Biology and Philosophy 25 (1):53-73 (2010)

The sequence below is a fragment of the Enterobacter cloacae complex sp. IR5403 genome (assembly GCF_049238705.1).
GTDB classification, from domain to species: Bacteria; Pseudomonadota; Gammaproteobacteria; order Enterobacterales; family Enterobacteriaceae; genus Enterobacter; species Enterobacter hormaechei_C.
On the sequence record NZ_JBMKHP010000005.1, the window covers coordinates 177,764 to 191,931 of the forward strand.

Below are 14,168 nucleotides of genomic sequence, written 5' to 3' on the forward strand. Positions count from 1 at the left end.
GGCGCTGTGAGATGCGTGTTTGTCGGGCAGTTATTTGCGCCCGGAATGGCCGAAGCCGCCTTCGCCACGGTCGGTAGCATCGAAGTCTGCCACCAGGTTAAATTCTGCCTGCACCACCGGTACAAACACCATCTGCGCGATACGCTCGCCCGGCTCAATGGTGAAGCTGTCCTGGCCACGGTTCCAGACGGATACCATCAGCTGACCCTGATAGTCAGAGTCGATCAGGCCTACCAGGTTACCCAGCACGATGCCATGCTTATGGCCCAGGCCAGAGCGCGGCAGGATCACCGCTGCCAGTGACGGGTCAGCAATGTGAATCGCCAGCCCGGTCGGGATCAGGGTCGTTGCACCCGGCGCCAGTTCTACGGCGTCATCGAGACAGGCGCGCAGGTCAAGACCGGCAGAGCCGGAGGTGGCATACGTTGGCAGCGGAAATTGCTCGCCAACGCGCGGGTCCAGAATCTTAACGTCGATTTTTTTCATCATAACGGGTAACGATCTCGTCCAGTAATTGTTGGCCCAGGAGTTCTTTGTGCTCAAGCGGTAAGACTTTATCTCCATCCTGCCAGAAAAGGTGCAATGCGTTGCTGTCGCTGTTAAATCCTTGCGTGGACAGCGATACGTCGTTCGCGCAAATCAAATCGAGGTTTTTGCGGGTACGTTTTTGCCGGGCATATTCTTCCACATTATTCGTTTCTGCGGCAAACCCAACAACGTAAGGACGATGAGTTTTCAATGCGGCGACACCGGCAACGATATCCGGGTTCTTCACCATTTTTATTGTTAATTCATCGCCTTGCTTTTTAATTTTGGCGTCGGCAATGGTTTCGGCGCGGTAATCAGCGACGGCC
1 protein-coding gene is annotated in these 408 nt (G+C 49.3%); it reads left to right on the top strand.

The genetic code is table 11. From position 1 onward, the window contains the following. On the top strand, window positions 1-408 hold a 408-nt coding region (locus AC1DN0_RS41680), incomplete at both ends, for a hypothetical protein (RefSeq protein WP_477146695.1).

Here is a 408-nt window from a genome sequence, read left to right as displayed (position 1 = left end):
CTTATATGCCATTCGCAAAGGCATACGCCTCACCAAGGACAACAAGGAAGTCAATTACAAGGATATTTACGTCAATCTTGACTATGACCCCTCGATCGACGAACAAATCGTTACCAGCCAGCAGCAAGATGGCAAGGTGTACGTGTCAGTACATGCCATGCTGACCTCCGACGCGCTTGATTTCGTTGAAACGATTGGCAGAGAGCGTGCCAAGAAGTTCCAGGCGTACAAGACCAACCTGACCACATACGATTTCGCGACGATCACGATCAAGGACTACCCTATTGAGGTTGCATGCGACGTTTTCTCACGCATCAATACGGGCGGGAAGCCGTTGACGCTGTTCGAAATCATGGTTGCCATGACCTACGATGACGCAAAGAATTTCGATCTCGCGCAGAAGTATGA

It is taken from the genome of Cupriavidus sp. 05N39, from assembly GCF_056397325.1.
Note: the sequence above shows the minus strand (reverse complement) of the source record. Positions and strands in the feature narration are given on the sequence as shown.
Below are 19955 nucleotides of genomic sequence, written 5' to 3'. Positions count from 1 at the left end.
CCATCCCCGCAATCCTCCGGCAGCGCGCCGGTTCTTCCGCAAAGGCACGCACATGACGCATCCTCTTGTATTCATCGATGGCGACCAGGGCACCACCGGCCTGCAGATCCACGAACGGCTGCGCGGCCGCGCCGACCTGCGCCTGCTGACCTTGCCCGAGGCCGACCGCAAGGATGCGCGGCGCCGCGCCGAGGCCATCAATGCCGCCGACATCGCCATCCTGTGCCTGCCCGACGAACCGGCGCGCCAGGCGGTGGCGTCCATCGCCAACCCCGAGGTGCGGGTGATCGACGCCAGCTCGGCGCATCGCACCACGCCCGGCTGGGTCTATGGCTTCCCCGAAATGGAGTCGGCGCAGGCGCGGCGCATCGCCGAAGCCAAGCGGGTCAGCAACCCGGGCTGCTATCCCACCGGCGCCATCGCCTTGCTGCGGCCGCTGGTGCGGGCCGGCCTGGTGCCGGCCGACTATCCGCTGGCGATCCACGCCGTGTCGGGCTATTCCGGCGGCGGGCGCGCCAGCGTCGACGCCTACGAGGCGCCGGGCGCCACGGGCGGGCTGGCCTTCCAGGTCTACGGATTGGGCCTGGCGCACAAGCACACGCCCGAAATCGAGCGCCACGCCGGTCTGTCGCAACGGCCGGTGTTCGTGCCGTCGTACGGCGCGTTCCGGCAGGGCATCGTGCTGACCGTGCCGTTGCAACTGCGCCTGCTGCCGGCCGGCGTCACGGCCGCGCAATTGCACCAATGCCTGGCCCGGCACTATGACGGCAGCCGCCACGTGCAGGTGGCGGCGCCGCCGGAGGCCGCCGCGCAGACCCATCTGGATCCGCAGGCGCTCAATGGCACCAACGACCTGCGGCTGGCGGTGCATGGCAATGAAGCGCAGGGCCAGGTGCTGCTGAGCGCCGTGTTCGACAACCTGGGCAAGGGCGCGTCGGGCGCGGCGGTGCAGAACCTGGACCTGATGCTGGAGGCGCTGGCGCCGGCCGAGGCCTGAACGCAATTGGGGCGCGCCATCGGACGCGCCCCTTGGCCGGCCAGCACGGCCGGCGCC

|Abstract||It is widely agreed that humans have specific abilities for cooperation and culture that evolved since their split with their last common ancestor with chimpanzees. Many uncertainties remain, however, about the exact moment in the human lineage when these abilities evolved. This article argues that cooperation and culture did not evolve in one step in the human lineage and that the capacity to stick to long-term and risky cooperative arrangements evolved before properly modern culture. I present evidence that Homo heidelbergensis became increasingly able to secure contributions form others in two demanding Paleolithic public good games (PPGGs): cooperative feeding and cooperative breeding. I argue that the temptation to defect is high in these PPGGs and that the evolution of human cooperation in Homo heidelberngensis is best explained by the emergence of modern-like abilities for inhibitory control and goal maintenance. These executive functions are localized in the prefrontal cortex and allow humans to stick to social norms in the face of competing motivations. This scenario is consistent with data on brain evolution that indicate that the largest growth of the prefrontal cortex in human evolution occurred in Homo heidelbergensis and was followed by relative stasis in this part of the brain. One implication of this argument is that subsequent behavioral innovations, including the evolution of symbolism, art, and properly cumulative culture in modern Homo sapiens , are unlikely to be related to a reorganization of the prefrontal cortex, despite frequent claims to the contrary in the literature on the evolution of human culture and cognition.|
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